Squanto performed his first service to the colonists by arranging a treaty between them and Massasoit. In some pomp (a green carpet was laid on the ground for the comfort of the seated negotiators), the Pilgrims and Wampanoags agreed to avoid any injury to each other and to aid each other in repelling attacks by outside enemies.

The treaty proved a durable document. The peace it brought the Pilgrims allowed them to get their community firmly established and to learn something of the ways of their strange new allies. In 1621, the powerful Narraganset tribe sent the colony a bundle of arrows tied up in a rattlesnake skin, which Squanto interpreted as “a threatening and a challenge.” Governor Bradford removed the arrows, filled the skin with powder and shot, and returned it to its owners with the message that if they wanted war, they were welcome to begin it when they pleased. The Narragansets backed down.

A harsher example of Pilgrim sternness came two years later, when Bradford got word of a planned attack on the settlement of Wessagusett, a new community up the coast from Plymouth. The colonists there were a seamy lot who had courted trouble by various abuses, including stealing corn from the neighboring Massachuset Indians. Nevertheless, the people of Wessagusett were Englishmen, and their fate was linked to that of the Pilgrims, so Plymouth sent Captain Standish to the settlement. There, under the guise of conferring with Witawamet, chief of the Massachusetts and the suspected ringleader of the rumored attack, Standish lured him and his tribesmen from the woods into the open. At a signal from Standish, the English immediately killed all the Indians except Witawamet’s eighteen-year-old brother, whom they hanged a little later. The Massachusetts thus humbled, the Pilgrims took Witawamet’s head back to Plymouth and mounted it on the wall of their fort, where it grinned a warning to all Indians who would conspire against Englishmen.

Standish’s solution did not sit well with John Robinson, the spiritual mentor of the Pilgrims, who wrote from Holland, “Oh, how happy a thing had it been, if you had converted some before you killed any!” “Besides,” he noted prophetically, “where blood is once begun to be shed, it is seldom staunched of a long time after.” The behavior of the Pilgrims’ military leader is reminiscent of the bullying tactics of Captain John Smith in Virginia. Thomas Prince, the eighteenth-century historian, observed that Standish “spread a Terror over all the Tribes of Indians round about him. . . .”

Whether Standish’s tactics were harmful or helpful to the colony, Plymouth survived and prospered during its first decade of existence. In the next decade, however, major decisions relating to war and peace in New England would be taken out of Plymouth’s hands by the dominance of the settlers who came in 1630 and founded the Massachusetts Bay colony. The “Great Migration” from Europe that began that year was under the leadership of well-educated and well-established men such as John Winthrop. In proportion to its population, the Massachusetts Bay colony had more university graduates than England itself. Its aims were godly; its leaders shrewd. And it was powerful; by the middle of the decade, there were 8,000 people living in Massachusetts Bay, while Plymouth had not grown beyond 600.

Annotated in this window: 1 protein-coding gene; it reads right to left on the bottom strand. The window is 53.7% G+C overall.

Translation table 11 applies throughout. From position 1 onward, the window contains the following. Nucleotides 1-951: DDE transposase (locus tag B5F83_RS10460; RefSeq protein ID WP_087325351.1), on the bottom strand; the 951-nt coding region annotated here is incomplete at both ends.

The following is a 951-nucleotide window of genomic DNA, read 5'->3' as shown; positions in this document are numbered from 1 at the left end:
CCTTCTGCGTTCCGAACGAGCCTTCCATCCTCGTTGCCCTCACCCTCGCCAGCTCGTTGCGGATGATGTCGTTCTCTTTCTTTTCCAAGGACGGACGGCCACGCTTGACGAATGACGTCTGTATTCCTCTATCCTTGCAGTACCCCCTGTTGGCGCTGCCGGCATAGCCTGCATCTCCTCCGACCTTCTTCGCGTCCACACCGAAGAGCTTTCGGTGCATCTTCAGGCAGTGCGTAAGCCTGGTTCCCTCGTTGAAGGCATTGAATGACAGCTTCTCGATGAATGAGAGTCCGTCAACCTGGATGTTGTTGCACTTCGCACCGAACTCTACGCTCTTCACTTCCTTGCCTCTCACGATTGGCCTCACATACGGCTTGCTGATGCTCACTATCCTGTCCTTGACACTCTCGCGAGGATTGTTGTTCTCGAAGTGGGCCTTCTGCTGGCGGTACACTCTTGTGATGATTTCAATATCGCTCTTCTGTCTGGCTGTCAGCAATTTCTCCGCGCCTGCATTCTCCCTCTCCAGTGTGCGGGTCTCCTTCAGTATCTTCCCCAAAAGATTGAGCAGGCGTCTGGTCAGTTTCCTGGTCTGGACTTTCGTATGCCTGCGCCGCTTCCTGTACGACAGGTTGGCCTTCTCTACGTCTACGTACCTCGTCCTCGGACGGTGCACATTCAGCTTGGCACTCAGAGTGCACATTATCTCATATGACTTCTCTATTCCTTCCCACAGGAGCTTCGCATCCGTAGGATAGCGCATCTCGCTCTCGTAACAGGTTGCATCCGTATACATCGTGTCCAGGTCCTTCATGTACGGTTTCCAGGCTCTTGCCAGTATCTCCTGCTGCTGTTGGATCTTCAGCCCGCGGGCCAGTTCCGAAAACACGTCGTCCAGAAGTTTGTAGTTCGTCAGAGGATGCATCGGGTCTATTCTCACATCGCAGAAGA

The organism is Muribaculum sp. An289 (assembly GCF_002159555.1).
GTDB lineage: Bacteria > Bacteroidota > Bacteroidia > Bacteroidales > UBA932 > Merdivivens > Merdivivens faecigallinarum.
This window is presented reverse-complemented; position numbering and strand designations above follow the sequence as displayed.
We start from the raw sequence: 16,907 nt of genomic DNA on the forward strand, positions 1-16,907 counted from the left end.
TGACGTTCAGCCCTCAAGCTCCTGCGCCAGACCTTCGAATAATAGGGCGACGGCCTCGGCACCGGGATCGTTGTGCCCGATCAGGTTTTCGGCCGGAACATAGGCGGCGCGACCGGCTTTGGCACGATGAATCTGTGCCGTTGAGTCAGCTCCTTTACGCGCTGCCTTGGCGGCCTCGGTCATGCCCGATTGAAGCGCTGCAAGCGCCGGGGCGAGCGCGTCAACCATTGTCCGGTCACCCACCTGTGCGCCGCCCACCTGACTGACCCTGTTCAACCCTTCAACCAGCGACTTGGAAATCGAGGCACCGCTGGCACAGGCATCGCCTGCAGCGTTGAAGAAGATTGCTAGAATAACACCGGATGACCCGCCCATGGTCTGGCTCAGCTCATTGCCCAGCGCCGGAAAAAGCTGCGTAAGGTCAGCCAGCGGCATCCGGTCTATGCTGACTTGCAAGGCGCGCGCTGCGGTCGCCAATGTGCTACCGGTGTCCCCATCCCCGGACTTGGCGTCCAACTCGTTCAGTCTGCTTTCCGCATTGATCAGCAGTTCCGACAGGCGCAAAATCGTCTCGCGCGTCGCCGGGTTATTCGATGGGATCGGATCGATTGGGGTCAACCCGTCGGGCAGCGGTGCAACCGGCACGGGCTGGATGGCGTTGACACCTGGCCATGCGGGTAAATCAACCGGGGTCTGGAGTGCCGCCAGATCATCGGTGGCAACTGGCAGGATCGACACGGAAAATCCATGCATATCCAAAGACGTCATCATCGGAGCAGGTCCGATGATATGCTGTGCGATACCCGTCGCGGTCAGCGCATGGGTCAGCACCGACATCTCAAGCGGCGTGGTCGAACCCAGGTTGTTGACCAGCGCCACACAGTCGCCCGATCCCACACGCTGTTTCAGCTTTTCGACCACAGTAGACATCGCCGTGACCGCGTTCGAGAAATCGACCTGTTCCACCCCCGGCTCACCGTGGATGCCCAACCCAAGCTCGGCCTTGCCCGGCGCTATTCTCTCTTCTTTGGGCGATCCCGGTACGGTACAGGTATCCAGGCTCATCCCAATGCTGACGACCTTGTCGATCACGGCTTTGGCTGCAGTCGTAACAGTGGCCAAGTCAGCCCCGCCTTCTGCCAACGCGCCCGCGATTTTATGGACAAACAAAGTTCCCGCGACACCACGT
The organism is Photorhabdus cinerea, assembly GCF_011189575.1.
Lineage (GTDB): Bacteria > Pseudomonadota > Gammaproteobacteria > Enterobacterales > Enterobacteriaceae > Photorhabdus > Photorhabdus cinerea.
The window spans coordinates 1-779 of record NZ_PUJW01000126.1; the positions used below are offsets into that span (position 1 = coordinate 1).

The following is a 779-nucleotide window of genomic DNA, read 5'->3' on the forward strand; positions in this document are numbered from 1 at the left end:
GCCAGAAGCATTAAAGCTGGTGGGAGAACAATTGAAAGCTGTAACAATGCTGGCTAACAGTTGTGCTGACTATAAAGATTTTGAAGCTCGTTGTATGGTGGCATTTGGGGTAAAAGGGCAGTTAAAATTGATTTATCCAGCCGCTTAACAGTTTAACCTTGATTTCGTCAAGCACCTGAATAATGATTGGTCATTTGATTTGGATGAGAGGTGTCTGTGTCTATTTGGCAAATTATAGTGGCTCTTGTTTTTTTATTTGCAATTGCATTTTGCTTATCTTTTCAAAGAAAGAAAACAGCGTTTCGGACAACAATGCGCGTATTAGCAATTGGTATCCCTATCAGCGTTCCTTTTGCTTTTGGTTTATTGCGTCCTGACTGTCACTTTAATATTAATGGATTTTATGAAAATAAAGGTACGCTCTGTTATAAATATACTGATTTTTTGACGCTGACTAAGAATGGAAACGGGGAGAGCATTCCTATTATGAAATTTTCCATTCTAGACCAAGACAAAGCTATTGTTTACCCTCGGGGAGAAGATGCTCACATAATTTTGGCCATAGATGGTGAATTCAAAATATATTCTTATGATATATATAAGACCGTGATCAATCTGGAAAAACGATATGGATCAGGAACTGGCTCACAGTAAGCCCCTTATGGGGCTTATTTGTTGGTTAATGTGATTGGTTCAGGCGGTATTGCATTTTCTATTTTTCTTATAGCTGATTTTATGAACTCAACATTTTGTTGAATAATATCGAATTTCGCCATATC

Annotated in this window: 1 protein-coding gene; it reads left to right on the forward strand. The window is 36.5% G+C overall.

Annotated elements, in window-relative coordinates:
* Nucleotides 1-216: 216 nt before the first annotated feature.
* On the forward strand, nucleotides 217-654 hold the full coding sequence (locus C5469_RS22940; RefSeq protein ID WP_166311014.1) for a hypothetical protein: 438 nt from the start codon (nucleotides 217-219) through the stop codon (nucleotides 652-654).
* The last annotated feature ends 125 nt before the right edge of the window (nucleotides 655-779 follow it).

Like their Plymouth counterparts, the Massachusetts Bay settlers landed in an area that had been cleared by the plague. Although welcomed by the surviving Indians, the new arrivals were frightened by reports of native cruelty. They feared men who, in their warfare, liked nothing more than to “tormente men in ye most bloodie maner that may be; fleaing some alive with ye shells of fishes, cutting of[f] ye members and joynts of others by peesmeale, and broiling on ye coals, eate ye collops of their flesh in their sight whilst they live; with other cruelties horrible to be related.”

Fear of this sort of treatment was evident in the instructions that Captain John Endecott, the agent of the New England Company in the Massachusetts Bay colony, received from overseas. “We trust you will not be unmindful of the mayne end of our plantation by indevoringe to bring the Indians to the knowledge of the gospell,” the communication began. But it concluded by reminding Endecott of the Virginia massacre, which had resulted from being “too confident of the ffidellitie of the salvages.”

The Massachusetts colonists were anything but confident. When, for example, on an early spring night in 1631 a man in Watertown innocently fired his musket into the air to scare wolves away from his cattle, the whole colony went on alert. People who lived within earshot spread the alarm, and before morning drums were beating in Boston and settlers were grabbing for their weapons.